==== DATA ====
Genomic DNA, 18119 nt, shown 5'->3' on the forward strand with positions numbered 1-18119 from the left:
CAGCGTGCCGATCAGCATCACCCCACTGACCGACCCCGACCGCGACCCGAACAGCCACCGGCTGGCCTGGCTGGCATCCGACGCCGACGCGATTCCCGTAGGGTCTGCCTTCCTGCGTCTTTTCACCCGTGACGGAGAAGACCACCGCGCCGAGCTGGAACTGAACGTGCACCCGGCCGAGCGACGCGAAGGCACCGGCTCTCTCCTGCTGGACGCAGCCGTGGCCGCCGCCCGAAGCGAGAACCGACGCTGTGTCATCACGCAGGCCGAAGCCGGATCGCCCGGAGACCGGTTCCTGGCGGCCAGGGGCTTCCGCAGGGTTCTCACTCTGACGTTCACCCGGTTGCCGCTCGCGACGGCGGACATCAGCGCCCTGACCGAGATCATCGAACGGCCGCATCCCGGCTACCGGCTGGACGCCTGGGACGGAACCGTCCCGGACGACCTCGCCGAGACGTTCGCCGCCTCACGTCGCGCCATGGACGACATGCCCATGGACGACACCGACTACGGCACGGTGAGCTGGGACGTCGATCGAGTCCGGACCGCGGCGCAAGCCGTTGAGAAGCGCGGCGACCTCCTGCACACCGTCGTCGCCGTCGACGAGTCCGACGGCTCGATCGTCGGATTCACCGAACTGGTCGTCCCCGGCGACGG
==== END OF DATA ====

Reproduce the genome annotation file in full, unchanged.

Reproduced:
Genomic DNA, 18119 nt, shown 5'->3' on the forward strand with positions numbered 1-18119 from the left:
CAGCGTGCCGATCAGCATCACCCCACTGACCGACCCCGACCGCGACCCGAACAGCCACCGGCTGGCCTGGCTGGCATCCGACGCCGACGCGATTCCCGTAGGGTCTGCCTTCCTGCGTCTTTTCACCCGTGACGGAGAAGACCACCGCGCCGAGCTGGAACTGAACGTGCACCCGGCCGAGCGACGCGAAGGCACCGGCTCTCTCCTGCTGGACGCAGCCGTGGCCGCCGCCCGAAGCGAGAACCGACGCTGTGTCATCACGCAGGCCGAAGCCGGATCGCCCGGAGACCGGTTCCTGGCGGCCAGGGGCTTCCGCAGGGTTCTCACTCTGACGTTCACCCGGTTGCCGCTCGCGACGGCGGACATCAGCGCCCTGACCGAGATCATCGAACGGCCGCATCCCGGCTACCGGCTGGACGCCTGGGACGGAACCGTCCCGGACGACCTCGCCGAGACGTTCGCCGCCTCACGTCGCGCCATGGACGACATGCCCATGGACGACACCGACTACGGCACGGTGAGCTGGGACGTCGATCGAGTCCGGACCGCGGCGCAAGCCGTTGAGAAGCGCGGCGACCTCCTGCACACCGTCGTCGCCGTCGACGAGTCCGACGGCTCGATCGTCGGATTCACCGAACTGGTCGTCCCCGGCGACGG